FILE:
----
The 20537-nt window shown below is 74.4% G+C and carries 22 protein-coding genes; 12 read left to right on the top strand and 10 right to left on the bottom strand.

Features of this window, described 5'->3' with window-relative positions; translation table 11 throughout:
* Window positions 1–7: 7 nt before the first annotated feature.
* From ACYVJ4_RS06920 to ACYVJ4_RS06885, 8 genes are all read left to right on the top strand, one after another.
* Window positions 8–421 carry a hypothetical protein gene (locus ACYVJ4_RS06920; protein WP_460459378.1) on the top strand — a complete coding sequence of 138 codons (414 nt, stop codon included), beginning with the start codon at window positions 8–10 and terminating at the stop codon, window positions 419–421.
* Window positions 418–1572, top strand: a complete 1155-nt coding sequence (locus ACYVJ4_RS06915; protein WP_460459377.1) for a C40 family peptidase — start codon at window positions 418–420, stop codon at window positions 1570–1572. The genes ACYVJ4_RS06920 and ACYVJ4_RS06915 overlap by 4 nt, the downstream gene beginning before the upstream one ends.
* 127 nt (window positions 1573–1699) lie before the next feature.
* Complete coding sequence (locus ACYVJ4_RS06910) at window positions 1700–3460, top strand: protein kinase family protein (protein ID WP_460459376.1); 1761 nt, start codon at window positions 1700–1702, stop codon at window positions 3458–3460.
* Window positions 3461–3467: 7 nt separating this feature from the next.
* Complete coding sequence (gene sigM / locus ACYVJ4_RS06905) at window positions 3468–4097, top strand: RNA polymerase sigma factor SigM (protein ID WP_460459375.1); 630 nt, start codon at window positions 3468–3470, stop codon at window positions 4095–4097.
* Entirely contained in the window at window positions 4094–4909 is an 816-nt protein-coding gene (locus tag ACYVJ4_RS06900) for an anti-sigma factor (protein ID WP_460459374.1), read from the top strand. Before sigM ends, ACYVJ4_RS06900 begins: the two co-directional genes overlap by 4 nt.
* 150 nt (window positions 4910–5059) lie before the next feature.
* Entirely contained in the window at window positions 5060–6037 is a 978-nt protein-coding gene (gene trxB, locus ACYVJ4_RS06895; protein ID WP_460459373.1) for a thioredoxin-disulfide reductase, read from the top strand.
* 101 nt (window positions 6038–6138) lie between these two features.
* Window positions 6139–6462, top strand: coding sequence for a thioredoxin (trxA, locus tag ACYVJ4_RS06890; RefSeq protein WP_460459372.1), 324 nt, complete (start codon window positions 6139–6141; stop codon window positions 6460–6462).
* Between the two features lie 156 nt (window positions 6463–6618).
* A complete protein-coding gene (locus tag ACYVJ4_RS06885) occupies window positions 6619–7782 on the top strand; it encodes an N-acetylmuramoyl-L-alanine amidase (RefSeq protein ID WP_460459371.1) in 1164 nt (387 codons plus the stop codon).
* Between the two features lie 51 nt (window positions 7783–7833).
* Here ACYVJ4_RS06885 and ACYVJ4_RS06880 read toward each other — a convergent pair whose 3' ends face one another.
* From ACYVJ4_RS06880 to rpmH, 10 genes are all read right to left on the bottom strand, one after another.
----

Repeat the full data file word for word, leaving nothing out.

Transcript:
The 20537-nt window shown below is 74.4% G+C and carries 22 protein-coding genes; 12 read left to right on the top strand and 10 right to left on the bottom strand.

Features of this window, described 5'->3' with window-relative positions; translation table 11 throughout:
* Window positions 1–7: 7 nt before the first annotated feature.
* From ACYVJ4_RS06920 to ACYVJ4_RS06885, 8 genes are all read left to right on the top strand, one after another.
* Window positions 8–421 carry a hypothetical protein gene (locus ACYVJ4_RS06920; protein WP_460459378.1) on the top strand — a complete coding sequence of 138 codons (414 nt, stop codon included), beginning with the start codon at window positions 8–10 and terminating at the stop codon, window positions 419–421.
* Window positions 418–1572, top strand: a complete 1155-nt coding sequence (locus ACYVJ4_RS06915; protein WP_460459377.1) for a C40 family peptidase — start codon at window positions 418–420, stop codon at window positions 1570–1572. The genes ACYVJ4_RS06920 and ACYVJ4_RS06915 overlap by 4 nt, the downstream gene beginning before the upstream one ends.
* 127 nt (window positions 1573–1699) lie before the next feature.
* Complete coding sequence (locus ACYVJ4_RS06910) at window positions 1700–3460, top strand: protein kinase family protein (protein ID WP_460459376.1); 1761 nt, start codon at window positions 1700–1702, stop codon at window positions 3458–3460.
* Window positions 3461–3467: 7 nt separating this feature from the next.
* Complete coding sequence (gene sigM / locus ACYVJ4_RS06905) at window positions 3468–4097, top strand: RNA polymerase sigma factor SigM (protein ID WP_460459375.1); 630 nt, start codon at window positions 3468–3470, stop codon at window positions 4095–4097.
* Entirely contained in the window at window positions 4094–4909 is an 816-nt protein-coding gene (locus tag ACYVJ4_RS06900) for an anti-sigma factor (protein ID WP_460459374.1), read from the top strand. Before sigM ends, ACYVJ4_RS06900 begins: the two co-directional genes overlap by 4 nt.
* 150 nt (window positions 4910–5059) lie before the next feature.
* Entirely contained in the window at window positions 5060–6037 is a 978-nt protein-coding gene (gene trxB, locus ACYVJ4_RS06895; protein ID WP_460459373.1) for a thioredoxin-disulfide reductase, read from the top strand.
* 101 nt (window positions 6038–6138) lie between these two features.
* Window positions 6139–6462, top strand: coding sequence for a thioredoxin (trxA, locus tag ACYVJ4_RS06890; RefSeq protein WP_460459372.1), 324 nt, complete (start codon window positions 6139–6141; stop codon window positions 6460–6462).
* Between the two features lie 156 nt (window positions 6463–6618).
* A complete protein-coding gene (locus tag ACYVJ4_RS06885) occupies window positions 6619–7782 on the top strand; it encodes an N-acetylmuramoyl-L-alanine amidase (RefSeq protein ID WP_460459371.1) in 1164 nt (387 codons plus the stop codon).
* Between the two features lie 51 nt (window positions 7783–7833).
* Here ACYVJ4_RS06885 and ACYVJ4_RS06880 read toward each other — a convergent pair whose 3' ends face one another.
* From ACYVJ4_RS06880 to rpmH, 10 genes are all read right to left on the bottom strand, one after another.